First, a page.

UK energy bills to drop next year thanks to record-breaking investment
 in renewables

It’s been eclipsed by the Prime Minster’s resignation, but the UK government made a significant green energy announcement today.

Britain’s latest round of awards to renewable energy suppliers gave contracts to solar, wind and tidal projects capable of generating a record-breaking 11 gigawatts (GW) of electricity.

That capacity will be enough to power around 12 million UK homes at once – equivalent to 6 gas-fired power stations – the government revealed in a statement this morning, shortly before PM Boris Johnson announced his resignation as leader of the Tory party.

Tweeting from Teesside at the launch of a £400m investment into a new offshore wind factory, Business, Energy and Industrial Strategy Secretary Kwasi Kwarteng said, “Westminster is a mess, but this investment – and those jobs – will outlast any PM.”

Celebrating the record-breaking fourth round of the contracts for difference (CfD) support scheme, Mr Kwarteng acknowledged that “Eye-watering gas prices are hitting consumers across Europe.

“The more cheap, clean power we generate within our own borders, the better protected we will be from volatile gas prices that are pushing up bills.”

How do governments buy renewables?

Here’s how it works: the government offers a contract for a guaranteed minimum price of electricity for companies whose renewable projects win in an auction.

CfDs, the government explains, give certainty to project developers investing in new renewable energy infrastructure by protecting them from volatile wholesale prices.

A unique benefit of the plan is that when wholesale electricity prices are high, as they have been in recent months, generators pay money back into the scheme to reduce the net costs to consumers.

And renewable projects take far less time to get off the ground than fossil fuel factories. “Thanks to the rapid construction times of new onshore wind and solar sites, billpayers will start to feel the benefits of today’s auction next year,” says RenewableUK deputy chief executive Melanie Onn.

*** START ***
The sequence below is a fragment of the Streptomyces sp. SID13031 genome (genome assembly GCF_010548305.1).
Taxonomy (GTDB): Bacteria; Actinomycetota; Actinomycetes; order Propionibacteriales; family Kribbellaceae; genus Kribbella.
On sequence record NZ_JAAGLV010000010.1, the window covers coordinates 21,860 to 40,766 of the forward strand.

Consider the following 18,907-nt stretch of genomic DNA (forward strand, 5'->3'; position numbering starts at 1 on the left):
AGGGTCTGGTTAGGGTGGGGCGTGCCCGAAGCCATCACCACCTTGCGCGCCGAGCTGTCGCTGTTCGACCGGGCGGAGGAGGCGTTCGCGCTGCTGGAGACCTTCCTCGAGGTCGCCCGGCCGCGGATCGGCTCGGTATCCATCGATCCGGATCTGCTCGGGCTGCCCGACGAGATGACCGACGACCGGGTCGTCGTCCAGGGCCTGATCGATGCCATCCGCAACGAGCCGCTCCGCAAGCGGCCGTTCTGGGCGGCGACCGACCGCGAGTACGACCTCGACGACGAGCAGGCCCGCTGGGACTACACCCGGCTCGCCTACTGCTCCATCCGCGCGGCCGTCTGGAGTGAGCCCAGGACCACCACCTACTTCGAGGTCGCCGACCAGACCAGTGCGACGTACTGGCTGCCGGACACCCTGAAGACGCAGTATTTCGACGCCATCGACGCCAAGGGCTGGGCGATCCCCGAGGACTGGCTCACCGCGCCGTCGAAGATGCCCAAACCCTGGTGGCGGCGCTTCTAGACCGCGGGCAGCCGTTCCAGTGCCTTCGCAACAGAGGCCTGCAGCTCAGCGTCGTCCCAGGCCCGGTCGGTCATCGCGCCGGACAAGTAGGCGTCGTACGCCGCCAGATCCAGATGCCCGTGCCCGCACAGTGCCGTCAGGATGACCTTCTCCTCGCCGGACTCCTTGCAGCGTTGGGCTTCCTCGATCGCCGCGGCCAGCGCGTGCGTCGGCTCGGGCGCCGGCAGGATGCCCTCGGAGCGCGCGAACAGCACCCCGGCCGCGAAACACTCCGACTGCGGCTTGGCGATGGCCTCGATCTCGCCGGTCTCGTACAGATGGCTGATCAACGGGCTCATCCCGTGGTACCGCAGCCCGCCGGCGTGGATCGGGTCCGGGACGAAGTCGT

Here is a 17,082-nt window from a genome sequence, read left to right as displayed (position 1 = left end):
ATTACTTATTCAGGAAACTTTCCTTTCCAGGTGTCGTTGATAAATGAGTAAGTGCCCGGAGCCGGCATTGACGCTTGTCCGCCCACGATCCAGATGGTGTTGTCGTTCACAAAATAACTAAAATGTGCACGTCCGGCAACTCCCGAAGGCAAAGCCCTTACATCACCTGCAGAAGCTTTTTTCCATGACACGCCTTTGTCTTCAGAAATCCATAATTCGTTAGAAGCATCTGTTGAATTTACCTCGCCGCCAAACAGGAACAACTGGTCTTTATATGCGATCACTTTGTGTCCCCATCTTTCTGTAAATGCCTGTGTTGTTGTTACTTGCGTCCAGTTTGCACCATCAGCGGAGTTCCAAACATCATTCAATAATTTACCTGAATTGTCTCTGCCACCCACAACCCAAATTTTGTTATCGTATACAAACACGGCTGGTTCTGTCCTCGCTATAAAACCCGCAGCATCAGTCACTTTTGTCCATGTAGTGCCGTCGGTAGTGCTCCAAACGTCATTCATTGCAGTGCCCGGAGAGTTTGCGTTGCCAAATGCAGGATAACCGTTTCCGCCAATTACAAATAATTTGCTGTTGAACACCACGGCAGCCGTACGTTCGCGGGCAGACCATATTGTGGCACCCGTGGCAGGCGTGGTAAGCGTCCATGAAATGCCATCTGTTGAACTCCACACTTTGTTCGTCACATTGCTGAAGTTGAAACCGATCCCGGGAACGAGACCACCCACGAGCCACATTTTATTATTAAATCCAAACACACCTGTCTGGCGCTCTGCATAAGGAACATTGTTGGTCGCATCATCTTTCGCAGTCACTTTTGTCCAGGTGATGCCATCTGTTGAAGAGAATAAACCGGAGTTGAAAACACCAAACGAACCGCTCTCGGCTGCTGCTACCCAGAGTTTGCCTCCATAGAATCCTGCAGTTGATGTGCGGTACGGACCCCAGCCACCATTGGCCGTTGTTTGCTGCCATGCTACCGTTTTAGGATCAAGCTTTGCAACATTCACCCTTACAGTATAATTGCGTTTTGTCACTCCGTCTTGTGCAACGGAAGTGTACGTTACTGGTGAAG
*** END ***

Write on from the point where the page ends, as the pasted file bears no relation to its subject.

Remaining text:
Which energy renewable projects have won contracts?

The 11GW of clean energy capacity is almost double that achieved in the previous round of auctions.

The largest chunk, almost 7GW, was secured from new offshore wind projects, enough to increase the UK’s overall capacity built and under construction by 35 per cent. It will also help meet the government’s aim of having 50GW of offshore wind by 2030.

Orsted, SSE Renewables, Vattenfall and Iberdrola’s Scottish Power were among 93 winners of the contracts, all of which already have planning permission.

Scottish Power secured contracts for 16 renewable energy projects, including its 1.4GW East Anglia Three offshore wind farm. Vattenfall won contracts for its Norfolk Boreas offshore wind farm, which in its first phase will generate renewable electricity equivalent to meet the needs of around 1.5 million homes in Britain.

Meanwhile SSE’s Viking offshore wind farm in the gusty Shetland Isles was awarded a contract for half of the project’s 443 megawatt (MW) capacity.

“Viking will be the most productive onshore wind farm in the UK when it enters operation from 2024, and will play a crucial role in decarbonising energy supply in the Shetland Islands as well as in Scotland,” managing director of SSE, Stephen Wheeler said in response to the news.

Almost all the solar projects will be built in England, while Scotland has all of the onshore wind farms in this round and most of the tidal – despite England having plenty of viable wind sites too.

How much does wind and solar energy cost?

The competitive nature of the scheme has continued to push down prices, the government says. The price of offshore wind per megawatt hour secured in this round of auctions was almost 70 per cent less than that secured in the first allocation round in 2015.

Offshore wind is now even cheaper than solar or onshore wind energy, government figures show, clearing at just £37.35/MW.

“These numbers are wild,” comments Leo Murray, innovation director at climate charity Possible. “One of the few parts of the climate struggle where we can emphatically say we are winning is renewable electricity generation costs.”

Remarkably, the 11GW of renewables will generate energy at prices four times lower than the current cost of gas, according to CarbonBrief analysis.

This CfD round also included tidal stream and floating offshore wind projects for the first time.

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